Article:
Today I (Dee) am guest posting about my experience biking with Rob for the first two weeks of his trip! So far we’ve traveled from St. Nazaire to Amboise; we’re splurging and spending the night in a little bed and breakfast in Poce sur Cisse, France, which is a 4km bike ride from the main city. Today we plan to go into town to check out the chateau and Da Vinci’s last residence after a leisurely morning of breakfast, washing things, and internet.
I’m really grateful that Rob invited me to join him for this beautiful stretch of France and I’m so happy that I accepted! Earlier this summer I was telling Rob that I had no idea what I would do for my “bar trip” (it’s a post law-school tradition to do a big trip after taking the bar exam.) I knew it would be the last time for quite a while that I’d have three solid weeks with no responsibilities and I wanted to do something I couldn’t do on a long weekend or week off. This has been perfect, plus it gave me a reason to make myself bike about 50 miles a week while studying for the bar so I’d be ready, which in all honestly probably kept me from going insane.
Even though I made sure to do some training this summer, this trip has been a real push for me. I thought we’d be doing about 40km a day, so I made sure to do that length at least once a week this summer. At this point our 40km days are our ‘medium’ length – we’ve done 55km+ at least three times so far and it feels really good! I’m hoping to try 70km or more at least once before I have to go home next week.
Last Sunday, August 9th, was probably the hardest day for me. We had done around 57km the day before, and we were about 55km again that day. It turned out to be incredibly hilly as well, which was a struggle for me because hills are my weakness. With Rob’s help I worked on some hill strategies, such as standing while pedaling for short, steep climbs, or pedaling very, very slowly in a low gear for long climbs. At the end of the long day of climbing my thighs and knees were burning but I felt really accomplished. We found a McDonald’s right at the end and enjoyed a parfait as a reward. (Note that this is the only McDonald’s I’ve ever seen with dedicated bike parking.)
At the end of the day I was feeling like I was becoming a real cyclist, and I was looking forward to using the muscles I knew I’d gain going forward. Then, I got in a bike accident. (I’m ok!) Between the hills, the length, and the accident, I feel like this day was truly the day I became a real cyclist, as I don’t know a single serious cyclist who hasn’t had some kind of scrape. Luckily, mine was very mild. I was following Rob around a roundabout and a motorcyclist apparently thought I was about to exit when I was not. He plowed right at me, but we saw each other a few feet away and both applied our brakes. By the time we collided, we were going extremely slowly and we really kind of tripped over each other. I walked away with a small bruise and burns in three places where my bare skin touched the motorcycle’s engine. Although the top one was pretty certainly a second-degree burn, based on its size, placement, and the Mayo clinic’s first aid directions, we decided that cooling it down and keeping it clean was all that was necessary. Even the bikes weren’t harmed and we have continued with only the added task of figuring out the best bandaging system. (Happily French pharmacists are very knowledgeable!)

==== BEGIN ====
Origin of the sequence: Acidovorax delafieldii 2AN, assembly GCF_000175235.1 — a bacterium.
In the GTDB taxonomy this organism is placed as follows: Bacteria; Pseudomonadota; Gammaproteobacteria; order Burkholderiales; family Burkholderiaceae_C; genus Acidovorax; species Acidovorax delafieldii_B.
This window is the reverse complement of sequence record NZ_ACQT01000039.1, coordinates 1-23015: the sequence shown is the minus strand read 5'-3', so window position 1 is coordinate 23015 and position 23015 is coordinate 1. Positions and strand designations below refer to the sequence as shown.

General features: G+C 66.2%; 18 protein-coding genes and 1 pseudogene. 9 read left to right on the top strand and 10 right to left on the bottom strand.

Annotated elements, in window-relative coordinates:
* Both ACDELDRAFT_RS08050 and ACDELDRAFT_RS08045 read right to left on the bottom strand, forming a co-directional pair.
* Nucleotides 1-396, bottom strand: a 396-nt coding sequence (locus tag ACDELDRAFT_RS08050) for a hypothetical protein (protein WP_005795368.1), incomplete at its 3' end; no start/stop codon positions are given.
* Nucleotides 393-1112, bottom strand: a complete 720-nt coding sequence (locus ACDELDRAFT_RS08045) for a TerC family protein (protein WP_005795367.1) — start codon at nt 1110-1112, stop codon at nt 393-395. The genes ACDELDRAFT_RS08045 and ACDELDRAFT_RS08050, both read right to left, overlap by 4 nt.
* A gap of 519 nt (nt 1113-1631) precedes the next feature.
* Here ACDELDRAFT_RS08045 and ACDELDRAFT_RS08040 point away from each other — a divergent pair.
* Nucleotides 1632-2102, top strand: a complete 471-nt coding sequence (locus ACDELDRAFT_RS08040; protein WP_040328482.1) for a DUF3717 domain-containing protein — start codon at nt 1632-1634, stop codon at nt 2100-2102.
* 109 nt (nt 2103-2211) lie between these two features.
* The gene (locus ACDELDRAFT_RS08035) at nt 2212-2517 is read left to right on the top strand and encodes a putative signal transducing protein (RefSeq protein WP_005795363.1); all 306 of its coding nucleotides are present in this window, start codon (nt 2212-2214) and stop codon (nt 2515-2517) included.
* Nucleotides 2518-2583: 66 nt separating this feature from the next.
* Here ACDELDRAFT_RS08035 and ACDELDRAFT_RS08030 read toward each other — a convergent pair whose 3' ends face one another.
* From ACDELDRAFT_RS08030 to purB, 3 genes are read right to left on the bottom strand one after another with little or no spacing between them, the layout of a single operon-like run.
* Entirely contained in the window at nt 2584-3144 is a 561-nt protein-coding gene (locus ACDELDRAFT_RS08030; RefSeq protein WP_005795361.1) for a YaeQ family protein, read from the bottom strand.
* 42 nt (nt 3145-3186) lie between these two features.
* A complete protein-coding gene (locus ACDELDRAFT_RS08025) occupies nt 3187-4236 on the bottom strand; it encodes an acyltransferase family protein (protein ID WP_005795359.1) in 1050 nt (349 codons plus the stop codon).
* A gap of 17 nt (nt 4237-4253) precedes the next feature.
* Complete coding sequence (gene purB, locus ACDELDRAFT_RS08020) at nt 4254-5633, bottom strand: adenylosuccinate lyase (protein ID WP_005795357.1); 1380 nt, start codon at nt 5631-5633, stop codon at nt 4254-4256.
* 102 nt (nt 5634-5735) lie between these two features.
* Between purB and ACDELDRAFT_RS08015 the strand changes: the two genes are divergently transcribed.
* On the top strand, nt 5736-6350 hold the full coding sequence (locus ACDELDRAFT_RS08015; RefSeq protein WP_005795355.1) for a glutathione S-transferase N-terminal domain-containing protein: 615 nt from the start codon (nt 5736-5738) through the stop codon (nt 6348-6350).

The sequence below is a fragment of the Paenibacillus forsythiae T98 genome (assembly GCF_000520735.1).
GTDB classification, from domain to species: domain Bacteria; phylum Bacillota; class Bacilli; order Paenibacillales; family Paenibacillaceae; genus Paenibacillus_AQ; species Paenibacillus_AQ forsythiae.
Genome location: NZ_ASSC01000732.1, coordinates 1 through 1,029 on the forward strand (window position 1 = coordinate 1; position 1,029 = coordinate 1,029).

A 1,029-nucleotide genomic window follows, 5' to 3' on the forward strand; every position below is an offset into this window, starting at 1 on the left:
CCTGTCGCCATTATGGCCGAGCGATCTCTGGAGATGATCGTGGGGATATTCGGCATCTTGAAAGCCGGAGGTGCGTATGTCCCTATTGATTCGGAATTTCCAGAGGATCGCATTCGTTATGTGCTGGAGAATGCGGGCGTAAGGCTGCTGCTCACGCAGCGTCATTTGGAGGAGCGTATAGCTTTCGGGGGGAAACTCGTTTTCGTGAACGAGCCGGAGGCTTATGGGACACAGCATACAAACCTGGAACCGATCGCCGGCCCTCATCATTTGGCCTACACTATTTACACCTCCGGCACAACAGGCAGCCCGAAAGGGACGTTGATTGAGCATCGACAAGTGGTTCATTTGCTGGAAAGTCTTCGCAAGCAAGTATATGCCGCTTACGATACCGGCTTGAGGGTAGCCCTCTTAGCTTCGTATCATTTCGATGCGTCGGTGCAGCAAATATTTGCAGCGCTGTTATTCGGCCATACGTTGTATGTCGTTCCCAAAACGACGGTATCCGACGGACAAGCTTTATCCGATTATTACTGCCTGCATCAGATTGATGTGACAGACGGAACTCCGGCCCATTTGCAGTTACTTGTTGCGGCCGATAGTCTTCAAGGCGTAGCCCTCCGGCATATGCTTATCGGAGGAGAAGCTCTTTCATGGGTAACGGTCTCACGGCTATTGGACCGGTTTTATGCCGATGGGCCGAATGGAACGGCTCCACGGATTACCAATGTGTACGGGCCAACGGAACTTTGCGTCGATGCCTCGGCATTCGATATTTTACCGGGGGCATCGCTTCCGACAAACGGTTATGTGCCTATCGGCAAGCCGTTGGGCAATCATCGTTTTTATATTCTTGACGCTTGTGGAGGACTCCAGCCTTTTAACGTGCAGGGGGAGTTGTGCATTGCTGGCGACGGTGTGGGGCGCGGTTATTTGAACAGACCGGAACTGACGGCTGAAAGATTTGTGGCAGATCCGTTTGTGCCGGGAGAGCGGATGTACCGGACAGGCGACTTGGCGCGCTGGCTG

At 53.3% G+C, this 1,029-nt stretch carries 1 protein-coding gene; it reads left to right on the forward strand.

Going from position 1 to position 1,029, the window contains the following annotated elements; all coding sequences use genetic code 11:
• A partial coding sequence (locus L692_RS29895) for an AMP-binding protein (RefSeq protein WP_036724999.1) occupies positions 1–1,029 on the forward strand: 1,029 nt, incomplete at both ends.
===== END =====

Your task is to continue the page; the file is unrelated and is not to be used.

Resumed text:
That night we enjoyed the company of some fellow cyclists from England, with whom we shared a camper site, since all the other spots at the campground were full. We treated ourselves to a nice dinner at the nearby restaurant and then slept like dead people!
Since that one big day I’ve noticed a huge difference in my ability to tackle big hills. Even though it still feels really hard sometimes (especially when it’s really hot out,) I can get up pretty much every hill with just a few breaks and I haven’t walked at all since that day. I’m looking forward to joining some cycling clubs in Boston when I return and doing some research to set up the bike of my dreams!